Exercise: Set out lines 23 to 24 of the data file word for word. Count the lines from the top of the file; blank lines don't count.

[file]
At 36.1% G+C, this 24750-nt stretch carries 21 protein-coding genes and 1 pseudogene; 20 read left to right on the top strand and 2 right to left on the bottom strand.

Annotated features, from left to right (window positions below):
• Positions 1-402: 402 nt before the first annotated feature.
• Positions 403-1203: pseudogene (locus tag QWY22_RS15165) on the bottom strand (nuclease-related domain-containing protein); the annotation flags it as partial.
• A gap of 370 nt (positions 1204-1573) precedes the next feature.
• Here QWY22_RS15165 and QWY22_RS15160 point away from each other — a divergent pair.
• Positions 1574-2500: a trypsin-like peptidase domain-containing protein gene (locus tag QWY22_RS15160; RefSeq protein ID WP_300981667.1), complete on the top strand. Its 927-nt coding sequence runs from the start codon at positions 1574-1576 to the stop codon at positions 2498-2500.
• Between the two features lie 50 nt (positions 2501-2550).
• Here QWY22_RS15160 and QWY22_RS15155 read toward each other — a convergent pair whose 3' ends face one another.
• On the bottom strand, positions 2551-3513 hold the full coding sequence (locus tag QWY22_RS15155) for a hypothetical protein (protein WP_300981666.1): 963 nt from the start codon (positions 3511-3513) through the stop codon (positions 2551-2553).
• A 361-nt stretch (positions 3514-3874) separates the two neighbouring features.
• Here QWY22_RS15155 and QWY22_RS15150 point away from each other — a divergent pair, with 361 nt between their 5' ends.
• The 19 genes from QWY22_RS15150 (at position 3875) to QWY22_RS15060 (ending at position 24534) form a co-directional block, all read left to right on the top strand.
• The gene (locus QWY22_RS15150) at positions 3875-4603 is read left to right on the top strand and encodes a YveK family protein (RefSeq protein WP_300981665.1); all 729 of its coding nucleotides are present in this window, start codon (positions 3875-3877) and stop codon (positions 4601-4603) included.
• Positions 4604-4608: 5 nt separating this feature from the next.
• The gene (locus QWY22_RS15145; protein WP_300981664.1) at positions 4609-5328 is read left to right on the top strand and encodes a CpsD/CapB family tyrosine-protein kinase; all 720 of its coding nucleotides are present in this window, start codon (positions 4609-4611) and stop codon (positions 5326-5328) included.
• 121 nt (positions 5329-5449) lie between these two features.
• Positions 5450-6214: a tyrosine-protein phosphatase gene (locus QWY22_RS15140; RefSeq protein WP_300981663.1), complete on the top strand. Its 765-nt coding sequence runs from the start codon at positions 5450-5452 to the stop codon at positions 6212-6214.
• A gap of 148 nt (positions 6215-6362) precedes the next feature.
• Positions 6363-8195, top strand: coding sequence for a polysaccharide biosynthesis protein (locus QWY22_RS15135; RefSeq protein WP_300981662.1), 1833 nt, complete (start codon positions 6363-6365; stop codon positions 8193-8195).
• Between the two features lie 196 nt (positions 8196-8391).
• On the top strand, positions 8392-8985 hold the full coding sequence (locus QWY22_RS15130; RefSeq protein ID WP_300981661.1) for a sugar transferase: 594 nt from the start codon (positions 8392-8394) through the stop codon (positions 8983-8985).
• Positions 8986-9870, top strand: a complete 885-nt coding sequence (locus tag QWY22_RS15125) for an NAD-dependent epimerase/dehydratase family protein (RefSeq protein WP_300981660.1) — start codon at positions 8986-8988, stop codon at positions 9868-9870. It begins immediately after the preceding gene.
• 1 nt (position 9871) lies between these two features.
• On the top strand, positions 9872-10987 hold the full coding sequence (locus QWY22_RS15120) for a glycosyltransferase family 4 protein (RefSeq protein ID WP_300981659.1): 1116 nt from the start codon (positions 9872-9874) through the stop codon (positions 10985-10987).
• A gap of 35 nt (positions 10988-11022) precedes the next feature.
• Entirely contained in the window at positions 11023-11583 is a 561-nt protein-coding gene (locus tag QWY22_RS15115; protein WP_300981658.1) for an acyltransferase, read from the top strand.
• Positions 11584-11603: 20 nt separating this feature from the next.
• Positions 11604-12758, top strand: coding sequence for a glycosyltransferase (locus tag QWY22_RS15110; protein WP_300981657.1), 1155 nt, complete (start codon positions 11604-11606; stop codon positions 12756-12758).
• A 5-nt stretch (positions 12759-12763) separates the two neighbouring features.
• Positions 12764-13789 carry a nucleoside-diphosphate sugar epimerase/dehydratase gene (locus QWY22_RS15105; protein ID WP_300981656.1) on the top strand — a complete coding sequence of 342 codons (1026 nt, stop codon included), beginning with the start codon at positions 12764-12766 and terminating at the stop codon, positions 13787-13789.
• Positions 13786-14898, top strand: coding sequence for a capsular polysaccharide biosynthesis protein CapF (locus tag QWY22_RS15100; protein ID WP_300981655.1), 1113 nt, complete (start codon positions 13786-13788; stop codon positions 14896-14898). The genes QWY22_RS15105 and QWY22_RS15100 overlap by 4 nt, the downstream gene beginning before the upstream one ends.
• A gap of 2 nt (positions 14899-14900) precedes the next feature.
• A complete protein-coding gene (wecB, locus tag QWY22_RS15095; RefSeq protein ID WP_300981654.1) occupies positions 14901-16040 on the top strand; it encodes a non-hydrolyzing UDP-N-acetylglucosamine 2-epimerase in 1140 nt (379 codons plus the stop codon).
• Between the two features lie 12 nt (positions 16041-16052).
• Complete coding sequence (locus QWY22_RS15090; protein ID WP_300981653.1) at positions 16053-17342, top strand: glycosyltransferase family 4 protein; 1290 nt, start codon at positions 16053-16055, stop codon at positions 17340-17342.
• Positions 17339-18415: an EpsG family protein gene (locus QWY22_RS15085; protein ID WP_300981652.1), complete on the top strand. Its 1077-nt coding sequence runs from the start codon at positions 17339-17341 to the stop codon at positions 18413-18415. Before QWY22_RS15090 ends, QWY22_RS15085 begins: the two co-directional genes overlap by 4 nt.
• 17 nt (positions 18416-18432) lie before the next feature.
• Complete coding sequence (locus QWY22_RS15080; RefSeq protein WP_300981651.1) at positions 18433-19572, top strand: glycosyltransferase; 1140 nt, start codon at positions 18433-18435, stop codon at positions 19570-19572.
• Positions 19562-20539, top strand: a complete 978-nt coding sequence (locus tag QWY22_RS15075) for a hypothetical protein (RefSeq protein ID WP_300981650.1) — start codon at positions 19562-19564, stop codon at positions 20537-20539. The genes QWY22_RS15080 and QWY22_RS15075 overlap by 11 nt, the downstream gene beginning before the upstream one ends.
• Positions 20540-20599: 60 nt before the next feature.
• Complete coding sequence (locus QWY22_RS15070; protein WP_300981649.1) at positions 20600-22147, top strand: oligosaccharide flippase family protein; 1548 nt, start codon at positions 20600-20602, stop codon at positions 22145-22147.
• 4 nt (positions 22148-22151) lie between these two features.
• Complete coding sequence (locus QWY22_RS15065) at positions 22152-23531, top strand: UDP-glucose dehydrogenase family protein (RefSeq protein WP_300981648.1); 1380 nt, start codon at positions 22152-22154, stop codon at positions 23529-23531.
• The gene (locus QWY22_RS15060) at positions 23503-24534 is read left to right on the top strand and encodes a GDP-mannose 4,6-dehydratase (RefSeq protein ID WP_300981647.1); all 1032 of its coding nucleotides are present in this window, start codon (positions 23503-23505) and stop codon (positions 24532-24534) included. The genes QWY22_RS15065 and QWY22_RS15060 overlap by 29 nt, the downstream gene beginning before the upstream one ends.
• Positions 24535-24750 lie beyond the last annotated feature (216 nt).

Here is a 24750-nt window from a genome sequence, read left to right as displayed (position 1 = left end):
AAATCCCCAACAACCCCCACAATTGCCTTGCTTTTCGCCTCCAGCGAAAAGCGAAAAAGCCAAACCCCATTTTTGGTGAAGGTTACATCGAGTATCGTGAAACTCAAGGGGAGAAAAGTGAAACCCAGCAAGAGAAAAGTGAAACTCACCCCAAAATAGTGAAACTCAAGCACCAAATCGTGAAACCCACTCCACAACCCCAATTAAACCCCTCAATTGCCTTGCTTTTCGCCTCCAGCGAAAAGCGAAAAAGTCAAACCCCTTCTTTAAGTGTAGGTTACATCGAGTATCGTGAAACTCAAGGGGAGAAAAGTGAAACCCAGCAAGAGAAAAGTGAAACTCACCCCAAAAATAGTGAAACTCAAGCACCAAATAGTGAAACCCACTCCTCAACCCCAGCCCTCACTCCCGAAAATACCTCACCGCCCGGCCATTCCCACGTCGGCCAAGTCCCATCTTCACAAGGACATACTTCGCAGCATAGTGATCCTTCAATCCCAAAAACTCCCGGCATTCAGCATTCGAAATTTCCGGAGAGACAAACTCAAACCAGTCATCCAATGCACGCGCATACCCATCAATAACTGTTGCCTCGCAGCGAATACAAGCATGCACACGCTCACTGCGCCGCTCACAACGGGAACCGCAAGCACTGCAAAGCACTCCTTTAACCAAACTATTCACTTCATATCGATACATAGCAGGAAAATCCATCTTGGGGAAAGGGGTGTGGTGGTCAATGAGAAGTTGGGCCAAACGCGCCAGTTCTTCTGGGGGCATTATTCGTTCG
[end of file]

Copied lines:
• Positions 8986-9870, top strand: a complete 885-nt coding sequence (locus tag QWY22_RS15125) for an NAD-dependent epimerase/dehydratase family protein (RefSeq protein WP_300981660.1) — start codon at positions 8986-8988, stop codon at positions 9868-9870. It begins immediately after the preceding gene.
• 1 nt (position 9871) lies between these two features.